Existing standards create an environment where it is “…more important for students to be polite and not criticize – a position supported by the invisible teacher…” (Brannon 445). It is crucial for students to question what they are asked to learn. They will need this skill in the outside the classroom where it is important to question the environment in which they live. Otherwise, they risk not learning to take control of their own life.

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8 Responses

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  1. Kevin L. Ferguson says

    I wonder if making a distinction between “national” standards and “local” ones would help resolve this issue in any way? It would be more efficient to institutionalize education across the US, but there would be more diversity (“stratification”) if standards were only local. (Or wait, is this how we end up with Hunger Games?)

    • Rachel Duso says

      local vs. national might have been a way to look at it but, correct me if I’m wrong teachers, the new core curriculum is supposed to be the same across the U.S. I believe that was the point of doing that. There’s been many problems with the curriculum because it hasn’t changed with society over the years. It’s been the same for years but our children are changing along with everything else, the only that thing that hasn’t changed is the school system.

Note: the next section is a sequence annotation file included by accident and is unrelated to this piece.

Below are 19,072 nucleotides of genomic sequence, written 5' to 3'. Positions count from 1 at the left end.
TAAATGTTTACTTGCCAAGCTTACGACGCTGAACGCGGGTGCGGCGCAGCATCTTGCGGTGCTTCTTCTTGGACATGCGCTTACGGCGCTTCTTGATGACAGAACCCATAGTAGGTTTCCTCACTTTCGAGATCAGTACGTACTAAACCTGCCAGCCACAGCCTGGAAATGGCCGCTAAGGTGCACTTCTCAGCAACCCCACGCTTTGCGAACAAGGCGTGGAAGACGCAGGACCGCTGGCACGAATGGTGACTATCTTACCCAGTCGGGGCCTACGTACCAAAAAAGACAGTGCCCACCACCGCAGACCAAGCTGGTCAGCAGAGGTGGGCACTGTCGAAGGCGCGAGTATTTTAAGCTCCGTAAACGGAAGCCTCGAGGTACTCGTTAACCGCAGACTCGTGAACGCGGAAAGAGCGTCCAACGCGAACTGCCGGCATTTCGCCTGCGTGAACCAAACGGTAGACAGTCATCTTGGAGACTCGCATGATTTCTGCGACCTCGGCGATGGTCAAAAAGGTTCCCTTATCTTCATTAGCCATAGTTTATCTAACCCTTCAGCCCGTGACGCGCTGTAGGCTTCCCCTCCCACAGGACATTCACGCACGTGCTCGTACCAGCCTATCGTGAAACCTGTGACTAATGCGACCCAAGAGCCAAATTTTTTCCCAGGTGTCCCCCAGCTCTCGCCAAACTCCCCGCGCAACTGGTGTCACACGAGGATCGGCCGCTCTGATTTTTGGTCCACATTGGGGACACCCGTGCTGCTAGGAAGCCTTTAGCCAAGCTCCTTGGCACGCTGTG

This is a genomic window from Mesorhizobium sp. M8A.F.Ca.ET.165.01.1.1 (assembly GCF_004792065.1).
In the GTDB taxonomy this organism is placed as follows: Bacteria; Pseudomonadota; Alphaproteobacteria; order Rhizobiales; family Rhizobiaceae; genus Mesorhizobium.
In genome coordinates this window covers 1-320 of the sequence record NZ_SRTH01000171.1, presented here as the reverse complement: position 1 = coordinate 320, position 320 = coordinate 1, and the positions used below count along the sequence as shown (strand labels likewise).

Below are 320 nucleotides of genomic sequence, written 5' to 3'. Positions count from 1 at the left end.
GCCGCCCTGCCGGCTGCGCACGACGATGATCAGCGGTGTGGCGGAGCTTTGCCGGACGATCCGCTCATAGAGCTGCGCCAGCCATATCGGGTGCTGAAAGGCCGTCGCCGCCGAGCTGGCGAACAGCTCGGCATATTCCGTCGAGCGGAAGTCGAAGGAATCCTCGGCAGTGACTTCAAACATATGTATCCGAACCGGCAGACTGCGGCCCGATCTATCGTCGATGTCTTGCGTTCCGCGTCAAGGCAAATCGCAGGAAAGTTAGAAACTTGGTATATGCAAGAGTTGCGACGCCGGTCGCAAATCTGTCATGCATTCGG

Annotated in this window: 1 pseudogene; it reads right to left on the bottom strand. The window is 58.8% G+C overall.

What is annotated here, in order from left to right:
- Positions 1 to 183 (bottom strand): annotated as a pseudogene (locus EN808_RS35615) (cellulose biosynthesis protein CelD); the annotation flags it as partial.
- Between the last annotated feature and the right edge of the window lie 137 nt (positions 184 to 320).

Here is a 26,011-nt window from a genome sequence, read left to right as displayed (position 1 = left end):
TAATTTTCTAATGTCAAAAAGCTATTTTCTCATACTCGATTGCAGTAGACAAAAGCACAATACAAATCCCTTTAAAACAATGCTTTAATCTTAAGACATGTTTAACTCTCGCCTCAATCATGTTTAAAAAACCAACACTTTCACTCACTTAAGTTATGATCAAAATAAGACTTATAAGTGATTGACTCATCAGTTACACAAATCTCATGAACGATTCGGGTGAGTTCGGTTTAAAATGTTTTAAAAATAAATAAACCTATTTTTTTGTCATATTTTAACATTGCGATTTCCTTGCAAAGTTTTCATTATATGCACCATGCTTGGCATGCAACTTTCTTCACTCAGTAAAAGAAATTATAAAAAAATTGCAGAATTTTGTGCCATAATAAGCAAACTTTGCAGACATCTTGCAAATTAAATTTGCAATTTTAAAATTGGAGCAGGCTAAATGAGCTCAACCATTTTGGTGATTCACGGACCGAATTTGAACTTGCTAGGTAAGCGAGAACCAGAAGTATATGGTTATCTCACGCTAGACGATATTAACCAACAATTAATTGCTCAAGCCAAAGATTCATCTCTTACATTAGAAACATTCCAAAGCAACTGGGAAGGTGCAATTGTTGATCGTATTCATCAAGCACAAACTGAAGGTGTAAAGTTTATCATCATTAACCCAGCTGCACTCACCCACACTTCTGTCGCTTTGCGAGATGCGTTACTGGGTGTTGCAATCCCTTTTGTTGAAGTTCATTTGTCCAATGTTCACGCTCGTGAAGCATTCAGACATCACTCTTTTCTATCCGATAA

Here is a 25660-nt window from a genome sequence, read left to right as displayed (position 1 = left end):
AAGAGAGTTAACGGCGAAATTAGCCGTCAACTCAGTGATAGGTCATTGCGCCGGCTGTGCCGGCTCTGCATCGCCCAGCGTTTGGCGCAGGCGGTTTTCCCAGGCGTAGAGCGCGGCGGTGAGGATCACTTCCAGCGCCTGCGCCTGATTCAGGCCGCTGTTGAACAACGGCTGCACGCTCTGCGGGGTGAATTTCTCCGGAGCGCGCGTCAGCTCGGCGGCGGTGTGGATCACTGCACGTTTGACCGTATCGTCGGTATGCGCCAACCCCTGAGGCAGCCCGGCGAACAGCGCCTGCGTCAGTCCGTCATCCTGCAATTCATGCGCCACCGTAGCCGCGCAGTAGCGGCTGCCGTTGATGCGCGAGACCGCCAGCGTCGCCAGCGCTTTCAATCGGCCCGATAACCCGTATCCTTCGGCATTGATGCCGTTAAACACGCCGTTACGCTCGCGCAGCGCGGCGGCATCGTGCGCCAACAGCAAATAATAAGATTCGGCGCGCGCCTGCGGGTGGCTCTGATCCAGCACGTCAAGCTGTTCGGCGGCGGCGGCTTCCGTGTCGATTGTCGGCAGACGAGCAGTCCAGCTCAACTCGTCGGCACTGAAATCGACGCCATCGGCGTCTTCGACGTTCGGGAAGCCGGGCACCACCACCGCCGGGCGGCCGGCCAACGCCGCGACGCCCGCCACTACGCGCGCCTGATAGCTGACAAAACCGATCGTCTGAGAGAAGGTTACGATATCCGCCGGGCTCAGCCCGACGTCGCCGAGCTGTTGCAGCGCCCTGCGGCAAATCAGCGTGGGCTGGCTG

• Dana Choit says

      I do think this might end up in a sort of “Hunger Games” situation. If students from perhaps poor or disadvantaged schools held standards of more basic skills- that were necessary- it may help the students to indeed gain such skills, however, similarly an affluent school way past such basic skills, would be at such a drastically different level (although this would also help to raise their own personal skills and intelligence). It would in a much more extreme way further widen the gap between the affluent, advantages or more skilled schools and the disadvantaged, poor, or needy schools (and the students in them).
      In addition, it would also create a much more blurred line of what constitutes a level of achievement in perhaps HS graduation, or completion of specific grades or classes. What says that a poor student learning the basics shouldn’t graduate HS in four years at the same time as a rich student learning so much beyond the minimum should also graduate in four years time? ..(Or is this already happening anyway in a less in-your-face kind of way?)